When his dad touched his foot, Cory let out an Academy Award-winning yelp. Matt, Will, Jason, the two refs, and the coach from the other team all crowded over him.

“This kid isn’t playing anymore today,” one of the officials said. He looked up at Cory’s dad. “You got an alternate?”    

This trophy wasn’t one of those that unscrewed from the bottom and fell apart before you got home. No, this was real, shiny metal and a solid platform. It was huge, and it went to the winners of the Three-on-Three Invitational Showcase Tournament. Jason had been on fire, and they had won the final game, 54-53. 

Cory was sitting on the bench with an ice pack on his foot, but his teammates made him hobble up for the photo, his arm slung over Jason’s shoulder for support.

“Say ‘Champions!’ ” the photographer called out. She snapped the picture. It wasn’t until then that Jason looked up and saw his brother. He was in the stands, clapping his hands, stamping and hollering.

“Way to go, J-man!” his brother shouted.

Jason’s face lit up. “I can’t believe it. That’s my brother,” he said. “Cory, that’s my brother up there. I didn’t think he’d be home . . . He came to see me . . . and how lucky that I got to play!” He stopped, and his eyes darted to Cory’s ankle. “Oh, man. I’m sorry. I didn’t mean it that way.”

“It’s fine,” Cory said, because it was. It really was.

Everyone started packing up, throwing away water cups, grabbing their sweats, and putting their basketball sneakers back into their gym bags. Cory would have to tell his dad eventually, maybe even tonight.

There would be plenty of other tournaments.

But today everyone got to go home happy.

Especially Cory.

This article was originally published in the September 2019 issue.  

Audio ()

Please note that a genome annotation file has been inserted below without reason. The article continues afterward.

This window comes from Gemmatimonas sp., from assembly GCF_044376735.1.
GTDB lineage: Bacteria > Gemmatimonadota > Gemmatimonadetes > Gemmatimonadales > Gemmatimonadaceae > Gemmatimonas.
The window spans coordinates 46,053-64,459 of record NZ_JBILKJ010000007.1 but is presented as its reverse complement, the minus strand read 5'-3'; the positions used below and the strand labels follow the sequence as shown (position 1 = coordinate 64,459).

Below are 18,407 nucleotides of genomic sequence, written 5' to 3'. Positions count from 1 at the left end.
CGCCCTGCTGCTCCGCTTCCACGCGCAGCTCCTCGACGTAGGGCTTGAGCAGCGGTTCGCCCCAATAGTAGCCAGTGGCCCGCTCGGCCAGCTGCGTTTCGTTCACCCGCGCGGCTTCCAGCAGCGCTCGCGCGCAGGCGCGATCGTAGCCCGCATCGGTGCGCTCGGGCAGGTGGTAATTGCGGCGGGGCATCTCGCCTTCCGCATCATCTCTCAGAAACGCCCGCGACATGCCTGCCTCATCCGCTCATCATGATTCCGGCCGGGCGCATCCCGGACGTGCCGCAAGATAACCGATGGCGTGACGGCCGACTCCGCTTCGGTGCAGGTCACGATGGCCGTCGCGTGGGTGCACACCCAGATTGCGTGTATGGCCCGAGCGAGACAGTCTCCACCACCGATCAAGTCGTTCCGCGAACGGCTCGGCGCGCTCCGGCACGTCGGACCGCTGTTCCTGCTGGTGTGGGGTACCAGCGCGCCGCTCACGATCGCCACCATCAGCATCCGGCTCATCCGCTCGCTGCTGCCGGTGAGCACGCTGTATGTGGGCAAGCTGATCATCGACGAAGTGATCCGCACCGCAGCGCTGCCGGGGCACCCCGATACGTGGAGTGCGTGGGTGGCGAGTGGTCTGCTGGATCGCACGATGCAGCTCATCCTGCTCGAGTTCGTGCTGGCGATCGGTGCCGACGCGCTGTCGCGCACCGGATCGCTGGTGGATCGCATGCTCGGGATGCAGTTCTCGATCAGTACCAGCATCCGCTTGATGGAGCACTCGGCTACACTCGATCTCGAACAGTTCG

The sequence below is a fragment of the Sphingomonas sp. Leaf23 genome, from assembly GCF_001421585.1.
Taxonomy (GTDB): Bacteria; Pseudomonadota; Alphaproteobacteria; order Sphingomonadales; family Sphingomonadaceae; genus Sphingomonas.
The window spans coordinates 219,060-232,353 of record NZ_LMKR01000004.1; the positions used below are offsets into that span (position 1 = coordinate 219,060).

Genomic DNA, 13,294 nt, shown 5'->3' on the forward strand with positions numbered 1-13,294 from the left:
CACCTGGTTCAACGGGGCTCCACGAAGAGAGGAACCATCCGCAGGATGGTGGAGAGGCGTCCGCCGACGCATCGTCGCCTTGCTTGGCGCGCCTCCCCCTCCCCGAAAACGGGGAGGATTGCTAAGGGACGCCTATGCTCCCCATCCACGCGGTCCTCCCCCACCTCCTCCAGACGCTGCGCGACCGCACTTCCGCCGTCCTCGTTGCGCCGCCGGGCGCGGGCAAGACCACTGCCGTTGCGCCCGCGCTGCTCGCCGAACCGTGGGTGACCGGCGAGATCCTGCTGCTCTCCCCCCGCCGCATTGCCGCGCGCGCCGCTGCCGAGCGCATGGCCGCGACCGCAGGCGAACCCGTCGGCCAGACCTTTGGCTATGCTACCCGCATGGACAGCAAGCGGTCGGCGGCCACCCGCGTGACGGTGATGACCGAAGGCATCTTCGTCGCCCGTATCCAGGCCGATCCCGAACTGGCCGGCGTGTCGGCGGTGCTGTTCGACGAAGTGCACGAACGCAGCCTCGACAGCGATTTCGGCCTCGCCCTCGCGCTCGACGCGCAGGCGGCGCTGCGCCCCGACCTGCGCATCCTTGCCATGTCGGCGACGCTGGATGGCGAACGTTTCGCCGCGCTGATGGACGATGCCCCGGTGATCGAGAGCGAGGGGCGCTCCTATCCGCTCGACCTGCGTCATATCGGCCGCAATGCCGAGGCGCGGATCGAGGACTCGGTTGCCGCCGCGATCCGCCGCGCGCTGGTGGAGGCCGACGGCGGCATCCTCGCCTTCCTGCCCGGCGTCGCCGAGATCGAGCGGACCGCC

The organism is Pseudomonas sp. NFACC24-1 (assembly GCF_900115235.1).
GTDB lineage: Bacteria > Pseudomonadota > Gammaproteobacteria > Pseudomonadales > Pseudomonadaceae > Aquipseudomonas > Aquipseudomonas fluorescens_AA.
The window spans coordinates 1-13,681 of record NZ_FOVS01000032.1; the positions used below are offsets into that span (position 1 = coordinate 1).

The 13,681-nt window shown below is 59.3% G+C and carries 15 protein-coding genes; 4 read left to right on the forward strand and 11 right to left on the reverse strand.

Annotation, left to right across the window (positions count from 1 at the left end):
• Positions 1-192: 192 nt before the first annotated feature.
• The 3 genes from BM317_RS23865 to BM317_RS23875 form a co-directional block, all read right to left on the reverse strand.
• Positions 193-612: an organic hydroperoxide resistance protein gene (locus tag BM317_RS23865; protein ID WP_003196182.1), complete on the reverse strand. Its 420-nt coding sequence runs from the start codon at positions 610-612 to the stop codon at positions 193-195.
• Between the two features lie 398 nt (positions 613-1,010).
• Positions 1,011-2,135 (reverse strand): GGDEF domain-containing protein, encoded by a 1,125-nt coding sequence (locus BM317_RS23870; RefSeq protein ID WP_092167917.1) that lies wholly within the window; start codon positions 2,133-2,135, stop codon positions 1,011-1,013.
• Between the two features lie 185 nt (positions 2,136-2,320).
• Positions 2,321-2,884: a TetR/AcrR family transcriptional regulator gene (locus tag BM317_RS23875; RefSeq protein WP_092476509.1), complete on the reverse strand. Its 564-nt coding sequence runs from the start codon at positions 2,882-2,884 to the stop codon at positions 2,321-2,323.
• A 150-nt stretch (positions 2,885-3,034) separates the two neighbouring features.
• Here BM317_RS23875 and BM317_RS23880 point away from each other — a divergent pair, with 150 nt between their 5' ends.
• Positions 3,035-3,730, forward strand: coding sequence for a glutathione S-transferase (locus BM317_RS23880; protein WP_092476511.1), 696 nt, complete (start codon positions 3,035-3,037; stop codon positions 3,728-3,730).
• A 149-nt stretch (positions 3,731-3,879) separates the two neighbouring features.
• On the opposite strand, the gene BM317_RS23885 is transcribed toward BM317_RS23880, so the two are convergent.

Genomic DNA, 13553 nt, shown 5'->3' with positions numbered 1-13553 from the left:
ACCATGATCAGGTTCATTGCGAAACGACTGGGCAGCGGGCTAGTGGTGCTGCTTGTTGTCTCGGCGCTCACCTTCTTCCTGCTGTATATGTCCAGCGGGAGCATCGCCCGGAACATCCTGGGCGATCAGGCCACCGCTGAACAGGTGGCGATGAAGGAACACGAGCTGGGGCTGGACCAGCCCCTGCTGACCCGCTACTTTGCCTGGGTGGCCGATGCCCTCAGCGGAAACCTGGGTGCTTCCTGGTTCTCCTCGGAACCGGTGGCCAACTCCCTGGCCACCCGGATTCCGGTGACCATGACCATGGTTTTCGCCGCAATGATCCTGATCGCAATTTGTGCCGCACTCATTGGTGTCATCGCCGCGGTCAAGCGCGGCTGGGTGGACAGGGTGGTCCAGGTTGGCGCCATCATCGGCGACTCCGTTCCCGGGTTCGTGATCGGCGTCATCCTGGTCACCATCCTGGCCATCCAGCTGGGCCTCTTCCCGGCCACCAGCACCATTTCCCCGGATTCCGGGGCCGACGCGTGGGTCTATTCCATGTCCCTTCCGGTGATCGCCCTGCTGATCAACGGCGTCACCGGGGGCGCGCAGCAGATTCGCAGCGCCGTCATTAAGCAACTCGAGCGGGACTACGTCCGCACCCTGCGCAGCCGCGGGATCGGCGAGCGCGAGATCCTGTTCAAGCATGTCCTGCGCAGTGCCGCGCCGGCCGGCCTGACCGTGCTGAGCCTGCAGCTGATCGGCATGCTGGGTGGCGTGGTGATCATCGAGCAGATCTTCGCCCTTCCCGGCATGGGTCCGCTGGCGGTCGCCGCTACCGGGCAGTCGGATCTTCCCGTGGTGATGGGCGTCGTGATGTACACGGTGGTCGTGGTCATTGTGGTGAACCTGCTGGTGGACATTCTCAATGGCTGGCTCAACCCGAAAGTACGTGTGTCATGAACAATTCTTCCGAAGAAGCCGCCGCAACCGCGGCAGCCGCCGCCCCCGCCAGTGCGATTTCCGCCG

Activities (7)
Quizzes (1)
Answer Key (1)
Audio ()
Activities (7) Download All Activities
Quizzes (1)
Answer Key (1)
Can't-Miss Teaching Extras

In the story, Cory and Jason display teamwork, sacrifice, and sportsmanship. Reinforce these values with  some incredible true stories from Olympic history.  

Competing in sports can be tough. This article from KidsHealth offers tips on how to handle challenging situations and encourages your students to practice good sportsmanship.  

Teamwork is essential to many sports-and it’s also an important skill to promote in the classroom! Challenge your students to build their problem-solving, communication, and cooperation skills with these activities.    

More About the Story


Problem and solution, setting, descriptive language, inference, character, compare and contrast, author’s craft, character’s motivation, interpreting text, opinion writing

Complexity Factors

Levels of Meaning

On one level, this realistic-fiction story is about a youth basketball tournament. On another level, it examines the differences (in fairness and enjoyment) between earning an advantage and simply having one.


The story is told from the main character’s point of view (but in third person). It’s chronological, but gaps between sections require the reader to make inferences.


The story includes some challenging academic vocabulary, such as legendary and strategies, as well as rhetorical questions and metaphors.

Knowledge Demands 

A general understanding of the game of basketball will aid comprehension.   

Step-by-Step Lesson Plan

1. Preparing to Read

Set a Purpose for Reading (5 minutes)  

  • Call on a volunteer to read aloud the Up Close box on page 11.
  • Storyworks fiction is a “kit” with close-reading questions right on the page to help students understand the story and to practice questioning and monitoring comprehension—strategies they can apply to any story.
  • Point out to students the bubbles in the margins of the story and the arrows that connect each one to a sentence in bold. Preview the questions in the bubbles with them.

Vocabulary (10 minutes)

  • Distribute our vocabulary Skill Builder to preview five words. Students will also be able to add other unfamiliar words from the story.
  • Vocabulary words include megaphone, stats, legendary, whimper, and hobble.

2. Close Reading

First Read: Get to Know the Text (20 minutes)

  • Have students read the story independently or listen to the audio as they follow along.

Second Read: Unpack the Text (30 minutes)

  • Read the story again as a class, pausing to discuss the close-reading questions in the margins. Answers follow.
  • Discuss the critical-thinking question.

Answers to Close-Reading Questions

  • Setting (p. 11) Cory is at an athletic shoe store named The Foot Palace, where he hopes to buy a pair of very popular new sneakers.